America’s Oldest Yarn Mill: A Portrait

December 4, 2012 | by Hidden City Staff


Editor’s Note: There are precious few places in America like Wilde Yarn, with a building that dates back to 1884 and machinery that clattered away from the 1930s until just a few years ago. The mill was finally dismantled this summer, another missed opportunity to preserve the legacy of Philadelphia’s once-mighty textile industry. This wasn’t the fault of the new owners, Peter Bloomfield and Scott Janzen; there is no textile museum, nor even a nascent movement to create one. Bloomfield and Janzen did the next best thing, though: they opened the doors to photographers both amateur and professional. Here then is the work of eight of them: Brendan Clinch, Steven Bley, Ethan Wallace, King Krush, Noel Relyea, Thomas Troutman, Matthew Christopher, and Jenissa Wilson. We chose just three images from each person. You can see more of their work by clicking on their names, which link to their websites. For our story on Janzen and Bloomfield’s project to convert the mill to apartments, click HERE.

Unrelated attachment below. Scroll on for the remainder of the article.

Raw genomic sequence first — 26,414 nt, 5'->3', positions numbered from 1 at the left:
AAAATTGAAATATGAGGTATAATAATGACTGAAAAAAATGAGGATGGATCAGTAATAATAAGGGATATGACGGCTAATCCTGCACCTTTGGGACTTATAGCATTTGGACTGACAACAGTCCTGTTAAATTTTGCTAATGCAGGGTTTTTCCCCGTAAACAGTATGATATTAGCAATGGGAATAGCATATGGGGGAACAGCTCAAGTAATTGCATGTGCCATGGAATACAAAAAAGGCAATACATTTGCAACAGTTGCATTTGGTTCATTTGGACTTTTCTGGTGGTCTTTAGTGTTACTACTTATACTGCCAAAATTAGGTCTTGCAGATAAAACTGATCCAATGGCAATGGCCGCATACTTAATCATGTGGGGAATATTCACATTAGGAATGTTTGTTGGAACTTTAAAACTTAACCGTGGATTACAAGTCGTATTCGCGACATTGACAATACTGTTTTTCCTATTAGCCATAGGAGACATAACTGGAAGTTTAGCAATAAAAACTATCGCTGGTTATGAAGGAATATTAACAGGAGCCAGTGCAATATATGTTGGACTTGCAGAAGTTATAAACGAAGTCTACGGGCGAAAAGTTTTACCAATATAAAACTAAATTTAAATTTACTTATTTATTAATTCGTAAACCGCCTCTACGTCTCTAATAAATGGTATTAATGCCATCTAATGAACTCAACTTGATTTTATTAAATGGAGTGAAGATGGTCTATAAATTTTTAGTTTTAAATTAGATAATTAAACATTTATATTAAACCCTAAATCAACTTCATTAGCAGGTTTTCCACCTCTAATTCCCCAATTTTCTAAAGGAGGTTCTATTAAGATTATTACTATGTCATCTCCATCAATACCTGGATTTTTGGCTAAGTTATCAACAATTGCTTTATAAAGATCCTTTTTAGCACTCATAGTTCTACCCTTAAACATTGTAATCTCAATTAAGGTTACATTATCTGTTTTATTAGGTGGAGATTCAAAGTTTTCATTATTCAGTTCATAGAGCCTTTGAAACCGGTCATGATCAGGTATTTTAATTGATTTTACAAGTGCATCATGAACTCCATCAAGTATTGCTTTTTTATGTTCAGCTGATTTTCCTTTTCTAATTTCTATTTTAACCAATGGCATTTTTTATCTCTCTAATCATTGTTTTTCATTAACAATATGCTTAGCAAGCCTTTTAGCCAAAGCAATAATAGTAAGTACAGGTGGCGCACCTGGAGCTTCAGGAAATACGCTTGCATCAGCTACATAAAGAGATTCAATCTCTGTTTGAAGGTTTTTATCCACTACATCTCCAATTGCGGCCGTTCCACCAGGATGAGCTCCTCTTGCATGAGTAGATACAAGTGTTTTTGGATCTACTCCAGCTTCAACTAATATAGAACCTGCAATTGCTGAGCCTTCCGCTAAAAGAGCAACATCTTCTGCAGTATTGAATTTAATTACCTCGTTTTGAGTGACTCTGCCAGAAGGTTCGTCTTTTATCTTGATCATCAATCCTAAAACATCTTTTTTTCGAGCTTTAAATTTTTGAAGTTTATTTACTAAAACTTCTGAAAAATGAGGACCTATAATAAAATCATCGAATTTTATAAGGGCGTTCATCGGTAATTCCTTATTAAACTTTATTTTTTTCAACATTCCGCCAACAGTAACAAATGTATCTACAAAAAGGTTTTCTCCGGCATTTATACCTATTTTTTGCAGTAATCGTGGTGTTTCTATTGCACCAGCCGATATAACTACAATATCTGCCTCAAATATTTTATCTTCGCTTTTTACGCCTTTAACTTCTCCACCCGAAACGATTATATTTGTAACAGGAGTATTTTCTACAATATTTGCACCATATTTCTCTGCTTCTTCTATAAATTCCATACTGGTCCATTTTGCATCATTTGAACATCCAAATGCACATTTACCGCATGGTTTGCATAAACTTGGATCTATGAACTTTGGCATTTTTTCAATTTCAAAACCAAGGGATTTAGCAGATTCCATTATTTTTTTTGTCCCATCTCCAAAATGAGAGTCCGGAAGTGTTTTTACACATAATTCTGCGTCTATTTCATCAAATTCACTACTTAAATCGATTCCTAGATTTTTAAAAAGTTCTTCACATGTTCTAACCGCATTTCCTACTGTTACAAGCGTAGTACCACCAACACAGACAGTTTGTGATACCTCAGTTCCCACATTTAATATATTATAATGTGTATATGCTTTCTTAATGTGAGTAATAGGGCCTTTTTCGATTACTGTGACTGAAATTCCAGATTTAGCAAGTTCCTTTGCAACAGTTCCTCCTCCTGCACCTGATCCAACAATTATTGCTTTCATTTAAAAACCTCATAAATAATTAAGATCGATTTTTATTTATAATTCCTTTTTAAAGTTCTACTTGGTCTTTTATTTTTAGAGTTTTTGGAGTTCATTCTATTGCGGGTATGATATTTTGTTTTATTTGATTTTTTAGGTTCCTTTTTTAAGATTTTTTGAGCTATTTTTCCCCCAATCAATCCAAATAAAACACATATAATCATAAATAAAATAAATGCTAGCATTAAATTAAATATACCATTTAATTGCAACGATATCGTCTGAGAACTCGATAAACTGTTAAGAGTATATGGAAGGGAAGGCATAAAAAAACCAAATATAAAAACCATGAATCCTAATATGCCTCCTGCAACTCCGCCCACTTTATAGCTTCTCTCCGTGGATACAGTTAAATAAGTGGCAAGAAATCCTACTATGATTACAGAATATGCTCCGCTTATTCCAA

Photo: King Krush

Photo: King Krush

Photo: King Krush

Photo: Noel Relyea

Photo: Noel Relyea

Photo: Noel Relyea



  1. matthew says:

    great that they open there business to these photographers . sad to see the textile industry fading away from phila . a lost industry

  2. Kate says:

    The photos are stunning. So wish I could have visited this place! Keep up the great journalism. And glad to see you hit the $20k goal!

  3. Larson says:

    I got to walk through this building back in August. The thing that really impressed me was the floors. Walking on hardwood that had seen 120+ years of heavy industrial traffic was amazing, they felt soft under your feet. It’s a really impressive building.

  4. Matthew Christopher says:

    Here’s a link to a 360 degree panorama of the third floor:


    1. Ethan Wallace says:

      Ok, that’s pretty amazing!!!!

  5. Emily Brown says:

    Thank you for these beautiful and informative photographs!

Leave a Reply

Your email address will not be published. Required fields are marked *

This site uses Akismet to reduce spam. Learn how your comment data is processed.